14. Run, my brethren, lest the darkness lay hold of you. Awake to your salvation, awake while there is time; let none be kept back from the temple of God, none kept back from the work of the Lord, none called away from continual prayer, none be defrauded of wonted devotion. Awake, then, while it is day: the day shines, Christ is the day. He is ready to forgive sins, but to them that acknowledge them; ready to punish the self-defenders, who boast that they are righteous, and think themselves to be something when they are nothing. But he that walks in His love and mercy, even being free from those great and deadly sins, such crimes as murder, theft, adultery; still, because of those which seem to be minute sins, of tongue, or of thought, or of intemperance in things permitted, he doeth the truth in confession, and cometh to the light in good works: since many minute sins, if they be neglected, kill. Minute are the drops that swell the rivers; minute are the grains of sand; but if much sand is put together, the heap presses and crushes. Bilge-water neglected in the hold does the same thing as a rushing wave. Gradually it leaks in through the hold; and by long leaking in and no pumping out, it sinks the ship. Now what is this pumping out, but by good works, by sighing, fasting, giving, forgiving, so to effect that sins may not overwhelm us? The path of this life, however, is troublesome, full of temptations: in prosperity, let it not lift us up; in adversity, let it not crush us. He who gave the happiness of this world gave it for thy comfort, not for thy ruin. Again, He who scourgeth thee in this life, doeth it for thy improvement, not for thy condemnation. Bear the Father that corrects thee for thy training, lest thou feel the judge in punishing thee. These things we tell you every day, and they must be often said, because they are good and wholesome.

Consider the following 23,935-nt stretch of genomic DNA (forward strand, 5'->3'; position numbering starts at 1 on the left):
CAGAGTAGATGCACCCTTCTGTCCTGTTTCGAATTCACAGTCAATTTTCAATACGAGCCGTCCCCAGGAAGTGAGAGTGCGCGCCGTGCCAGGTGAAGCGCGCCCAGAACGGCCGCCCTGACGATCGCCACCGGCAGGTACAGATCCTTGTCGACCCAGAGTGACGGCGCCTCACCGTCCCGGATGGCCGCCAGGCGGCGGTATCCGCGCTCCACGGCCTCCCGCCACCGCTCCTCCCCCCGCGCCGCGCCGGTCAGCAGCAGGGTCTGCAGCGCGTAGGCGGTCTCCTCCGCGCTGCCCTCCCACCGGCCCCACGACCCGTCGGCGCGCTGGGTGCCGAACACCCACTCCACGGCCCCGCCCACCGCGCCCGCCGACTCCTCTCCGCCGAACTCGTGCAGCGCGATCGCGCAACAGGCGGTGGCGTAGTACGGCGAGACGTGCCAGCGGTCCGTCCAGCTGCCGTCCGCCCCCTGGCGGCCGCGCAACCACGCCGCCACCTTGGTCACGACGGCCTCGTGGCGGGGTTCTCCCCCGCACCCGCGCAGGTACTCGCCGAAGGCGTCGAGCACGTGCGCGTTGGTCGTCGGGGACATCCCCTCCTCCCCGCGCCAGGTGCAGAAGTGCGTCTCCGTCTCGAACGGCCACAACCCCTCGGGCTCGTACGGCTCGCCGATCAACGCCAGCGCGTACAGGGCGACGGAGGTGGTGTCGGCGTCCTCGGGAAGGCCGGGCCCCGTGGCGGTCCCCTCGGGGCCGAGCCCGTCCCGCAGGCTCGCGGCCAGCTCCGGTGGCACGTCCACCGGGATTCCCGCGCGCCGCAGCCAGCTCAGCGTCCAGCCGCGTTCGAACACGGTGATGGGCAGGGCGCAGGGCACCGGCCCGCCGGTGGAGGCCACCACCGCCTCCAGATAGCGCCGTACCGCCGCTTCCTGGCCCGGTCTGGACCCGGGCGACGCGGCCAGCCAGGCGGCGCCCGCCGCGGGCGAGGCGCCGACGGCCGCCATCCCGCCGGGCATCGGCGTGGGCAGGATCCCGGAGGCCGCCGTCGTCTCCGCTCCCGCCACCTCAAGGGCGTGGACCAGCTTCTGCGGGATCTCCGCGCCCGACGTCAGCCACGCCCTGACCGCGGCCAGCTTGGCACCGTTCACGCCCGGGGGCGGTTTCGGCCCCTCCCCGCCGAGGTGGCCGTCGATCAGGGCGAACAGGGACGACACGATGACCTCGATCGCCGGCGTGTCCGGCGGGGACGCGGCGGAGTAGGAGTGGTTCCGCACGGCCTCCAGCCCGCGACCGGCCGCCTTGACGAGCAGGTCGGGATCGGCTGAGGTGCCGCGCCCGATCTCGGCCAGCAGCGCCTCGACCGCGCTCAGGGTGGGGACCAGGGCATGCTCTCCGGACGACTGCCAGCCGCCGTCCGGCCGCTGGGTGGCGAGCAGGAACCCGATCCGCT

1 (Ex 3,6 Ex 3,15
2 (Gn 22,18).
3 (Gn 21,9-10).
4 (Ps 34,18,
5 (Ph 2,6-8.
6 (Mt 11,30).
7 (Mt 11,30).
8 (Mt 22,30,
9 (Ph 3,20,
10 Ga 3,16 Ga 3,29.
11 (1Co 3,6-7.
12 (Sg 1,2).
13 (Nb 21,6-9.
14 (1Co 15,54).
15 (Ps 51,11,
1. The course of reading from the Gospel of John, as those of you who are concerned for your own progress may remember, so proceeds in regular order, that the passage which has now been read comes before us for exposition to-day. You remember that we have expounded it, in the preceding discourses, from the very beginning of the Gospel, as far as the lesson of to-day. And though perhaps you have forgotten much of it, at least it remains in your memory that we have done our part in it. What you have heard from it about the baptism of John, even though you retain not all, yet I believe you have heard that which you may retain. Also, what was said as to why the Holy Spirit appeared in the shape of a dove; and how that most knotty question was solved, namely, what was that something in the Lord which Jn did not know, and which he learned by means of the dove, whilst already Jn knew Him, since, as Jesus came to be baptized, he said to Him, “I ought to be baptized by Thee, and comest Thou to me?” when the Lord answered him, “Suffer it now, that all righteousness may be fulfilled.”1